“Rock under the fire!” A former piece of the Pacific floor depicted deep in China

In northeastern China, seismic imaging revealed the boundaries of a tectonic plate (blue) և top (X1) և bottom (X2) that had previously sat on the Pacific floor and stretched to the Earth’s transition zone, which is about 254-410 miles away. 410-660 kilometers below the Earth’s surface. Loan Image: N. New / Rice University

The study offers clues about the fate of tectonic plates that sink deep into the Earth’s crust.

In a study that gives the term “stone floor” a new meaning, seismic researchers have found a part of the Earth’s surface layer or rocky slab of the lithosphere that stretched more than 400 miles northeast of China through tectonic obedience. ,

The study, published by a team of Chinese-American researchers Natural geography, offers new evidence of what happens to water-rich oceanic tectonic plates as they line the Earth’s crust beneath the continents.

Fenglin New, seismologist at Rice University, says the study provides seismic images of the first high-resolution seismic boundaries above a rocky or lithospheric tectonic plate. down և extends to 10 410 miles (660 kilometers).

“Many studies suggest that the slab is actually deformed a lot in the transition zone of the membrane, it becomes soft, so it is easily deformed,” Niu said. The extent to which the plate deforms or retains its shape may explain why it blends into the cap and has a cooling effect.

Fenglin New

Fenglin is Professor of Earth, Planet and Earth Sciences at New Rice University. Loan Thanks to Rice University

The mantle of the earth burns like heat in a furnace. Heat rises from the Earth’s core through the crust in the center of the oceans, where tectonic plates form. From there, heat flows through the mantle, freezing as it travels to the continents, where it falls back into the nucleus to collect more heat, rising, and filling the convective region.

Previous studies have examined the extent of plate abduction in the crust, but few have seen deeper than 125 miles (200 kilometers) – none of the current study, which used more than 67,000 measurements collected from 313 regional seismic stations in northeast China. : The work, which was carried out jointly with the China Earthquake Administration, was led by Qi-Fu Chen, a correspondent for the Chinese Academy of Sciences.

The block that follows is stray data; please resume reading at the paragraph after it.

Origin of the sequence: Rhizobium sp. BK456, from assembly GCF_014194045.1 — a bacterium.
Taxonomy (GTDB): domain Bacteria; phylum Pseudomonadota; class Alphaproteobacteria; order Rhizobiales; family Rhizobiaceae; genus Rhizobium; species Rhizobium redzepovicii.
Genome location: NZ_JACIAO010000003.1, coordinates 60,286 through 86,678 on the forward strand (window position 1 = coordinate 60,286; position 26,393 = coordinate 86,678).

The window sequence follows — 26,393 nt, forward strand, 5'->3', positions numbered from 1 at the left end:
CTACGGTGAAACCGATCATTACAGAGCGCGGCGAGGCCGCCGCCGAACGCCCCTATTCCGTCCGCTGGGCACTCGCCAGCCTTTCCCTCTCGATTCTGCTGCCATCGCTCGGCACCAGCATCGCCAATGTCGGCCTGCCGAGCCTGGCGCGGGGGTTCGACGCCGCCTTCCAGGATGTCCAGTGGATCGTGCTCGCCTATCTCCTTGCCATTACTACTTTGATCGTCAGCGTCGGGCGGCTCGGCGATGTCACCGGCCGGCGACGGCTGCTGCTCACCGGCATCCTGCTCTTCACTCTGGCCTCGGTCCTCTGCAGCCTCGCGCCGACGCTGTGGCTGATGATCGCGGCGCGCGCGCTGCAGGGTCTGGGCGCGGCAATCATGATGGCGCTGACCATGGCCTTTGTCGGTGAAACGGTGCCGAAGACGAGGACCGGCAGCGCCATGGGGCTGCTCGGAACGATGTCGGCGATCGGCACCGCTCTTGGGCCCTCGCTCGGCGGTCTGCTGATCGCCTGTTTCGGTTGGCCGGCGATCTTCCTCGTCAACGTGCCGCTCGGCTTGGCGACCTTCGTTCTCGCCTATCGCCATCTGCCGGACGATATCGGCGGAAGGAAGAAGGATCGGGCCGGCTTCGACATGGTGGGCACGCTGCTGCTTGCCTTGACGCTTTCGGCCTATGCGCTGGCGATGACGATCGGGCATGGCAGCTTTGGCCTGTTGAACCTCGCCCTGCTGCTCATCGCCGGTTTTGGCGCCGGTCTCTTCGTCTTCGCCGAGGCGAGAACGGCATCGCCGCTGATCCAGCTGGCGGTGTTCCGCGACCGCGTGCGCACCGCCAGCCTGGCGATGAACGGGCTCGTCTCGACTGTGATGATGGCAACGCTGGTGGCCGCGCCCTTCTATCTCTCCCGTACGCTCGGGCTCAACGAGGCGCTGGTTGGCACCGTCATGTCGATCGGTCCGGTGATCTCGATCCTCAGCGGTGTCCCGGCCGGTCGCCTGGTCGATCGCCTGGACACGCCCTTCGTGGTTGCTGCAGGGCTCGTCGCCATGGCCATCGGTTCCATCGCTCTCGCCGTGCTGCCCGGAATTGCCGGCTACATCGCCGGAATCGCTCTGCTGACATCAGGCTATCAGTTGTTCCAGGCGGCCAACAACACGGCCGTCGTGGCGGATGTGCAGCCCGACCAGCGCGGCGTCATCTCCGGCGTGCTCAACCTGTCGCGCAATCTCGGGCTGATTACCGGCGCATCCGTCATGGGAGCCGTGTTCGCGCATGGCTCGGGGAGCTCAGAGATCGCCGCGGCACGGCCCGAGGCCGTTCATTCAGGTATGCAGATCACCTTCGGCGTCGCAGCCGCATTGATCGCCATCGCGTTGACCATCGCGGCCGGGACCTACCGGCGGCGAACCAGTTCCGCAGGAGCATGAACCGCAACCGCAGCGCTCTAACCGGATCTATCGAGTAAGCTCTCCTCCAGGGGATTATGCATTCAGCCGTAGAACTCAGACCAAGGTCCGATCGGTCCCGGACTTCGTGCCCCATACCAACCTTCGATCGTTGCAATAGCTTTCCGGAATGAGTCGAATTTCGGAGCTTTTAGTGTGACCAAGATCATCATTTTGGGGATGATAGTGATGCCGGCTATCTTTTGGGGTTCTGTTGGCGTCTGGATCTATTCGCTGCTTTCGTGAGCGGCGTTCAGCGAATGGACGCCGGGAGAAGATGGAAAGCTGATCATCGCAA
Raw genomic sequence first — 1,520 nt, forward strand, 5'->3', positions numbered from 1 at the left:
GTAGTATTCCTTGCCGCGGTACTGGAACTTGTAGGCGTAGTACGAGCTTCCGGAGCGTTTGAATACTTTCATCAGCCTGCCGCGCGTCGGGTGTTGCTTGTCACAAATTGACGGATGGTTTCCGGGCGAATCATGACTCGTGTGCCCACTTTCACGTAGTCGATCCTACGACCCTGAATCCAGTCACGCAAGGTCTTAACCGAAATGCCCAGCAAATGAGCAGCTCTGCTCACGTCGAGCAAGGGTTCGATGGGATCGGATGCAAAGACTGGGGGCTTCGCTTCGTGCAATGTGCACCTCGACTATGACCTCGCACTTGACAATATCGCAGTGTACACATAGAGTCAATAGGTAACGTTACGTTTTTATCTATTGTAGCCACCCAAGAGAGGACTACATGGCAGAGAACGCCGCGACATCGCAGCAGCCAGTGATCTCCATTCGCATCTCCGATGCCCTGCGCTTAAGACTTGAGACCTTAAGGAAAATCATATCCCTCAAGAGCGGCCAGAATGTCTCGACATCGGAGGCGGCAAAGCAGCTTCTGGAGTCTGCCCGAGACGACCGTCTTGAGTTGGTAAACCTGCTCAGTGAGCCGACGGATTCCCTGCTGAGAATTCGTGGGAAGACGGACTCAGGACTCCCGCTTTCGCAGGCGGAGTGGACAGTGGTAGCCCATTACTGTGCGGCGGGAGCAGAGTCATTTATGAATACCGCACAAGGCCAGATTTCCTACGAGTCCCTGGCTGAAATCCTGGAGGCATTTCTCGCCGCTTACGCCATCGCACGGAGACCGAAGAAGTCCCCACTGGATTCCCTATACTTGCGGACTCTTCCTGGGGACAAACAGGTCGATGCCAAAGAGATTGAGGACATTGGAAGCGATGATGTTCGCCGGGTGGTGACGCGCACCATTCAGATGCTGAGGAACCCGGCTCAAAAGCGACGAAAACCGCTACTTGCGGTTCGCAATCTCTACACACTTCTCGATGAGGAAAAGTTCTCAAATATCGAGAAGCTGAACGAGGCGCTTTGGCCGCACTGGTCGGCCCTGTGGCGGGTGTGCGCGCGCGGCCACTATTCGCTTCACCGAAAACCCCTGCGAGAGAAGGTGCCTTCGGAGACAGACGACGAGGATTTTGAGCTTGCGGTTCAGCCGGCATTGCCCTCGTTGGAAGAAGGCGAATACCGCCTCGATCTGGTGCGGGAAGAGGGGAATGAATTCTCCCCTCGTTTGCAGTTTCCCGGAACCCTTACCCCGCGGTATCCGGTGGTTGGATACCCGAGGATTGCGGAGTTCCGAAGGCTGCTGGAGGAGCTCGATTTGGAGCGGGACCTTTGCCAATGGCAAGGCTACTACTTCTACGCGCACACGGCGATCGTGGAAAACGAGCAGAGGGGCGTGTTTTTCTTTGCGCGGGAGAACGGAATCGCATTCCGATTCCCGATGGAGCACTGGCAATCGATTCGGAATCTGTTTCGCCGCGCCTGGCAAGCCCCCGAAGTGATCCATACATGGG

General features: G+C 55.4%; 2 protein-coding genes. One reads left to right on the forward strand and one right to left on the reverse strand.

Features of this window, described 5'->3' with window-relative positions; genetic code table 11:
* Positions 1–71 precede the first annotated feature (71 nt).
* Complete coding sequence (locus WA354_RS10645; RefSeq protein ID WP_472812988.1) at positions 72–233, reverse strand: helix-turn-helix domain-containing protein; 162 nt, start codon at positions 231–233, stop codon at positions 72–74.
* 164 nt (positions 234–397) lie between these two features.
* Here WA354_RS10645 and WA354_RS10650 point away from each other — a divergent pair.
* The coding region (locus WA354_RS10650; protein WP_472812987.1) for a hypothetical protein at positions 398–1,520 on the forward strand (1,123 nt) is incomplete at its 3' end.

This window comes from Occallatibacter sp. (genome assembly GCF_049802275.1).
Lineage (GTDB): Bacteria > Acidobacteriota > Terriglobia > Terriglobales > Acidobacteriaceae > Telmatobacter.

The study examines fundamental questions about the processes that have shaped the Earth’s surface over billions of years. Mantle convection drives the movements of the Earth’s tectonic plates, the rigidly intertwined pieces of the Earth’s surface that are in constant motion as they soar to the top of the asthenosphere, the upper mantle, and the liquid part of the inner planet.

Where tectonic plates meet, they are shaken and crushed, releasing seismic energy. In extreme fires, it can cause devastating earthquakes and tsunamis, but most seismic movements are too weak for people to feel without tools. Scientists can use seismometers to measure the magnitude and location of seismic disturbances. And because seismic waves are accelerating in some rocks and slowing in others, scientists can use them to create images of the Earth’s interior, much like a doctor doing an ultrasound scan to see what’s inside a patient.

Niue, Professor of Rice Earth, Environment and Planet Science, has been a leader in seismic imaging for more than two decades. When he was awarded the title of Doctor. More than 20 years ago in training in Aponia, researchers were assembling dense networks of seismic stations to collect the first detailed images of the submerged slab boundaries of a Pacific plate, the same plate pictured in a study published this week.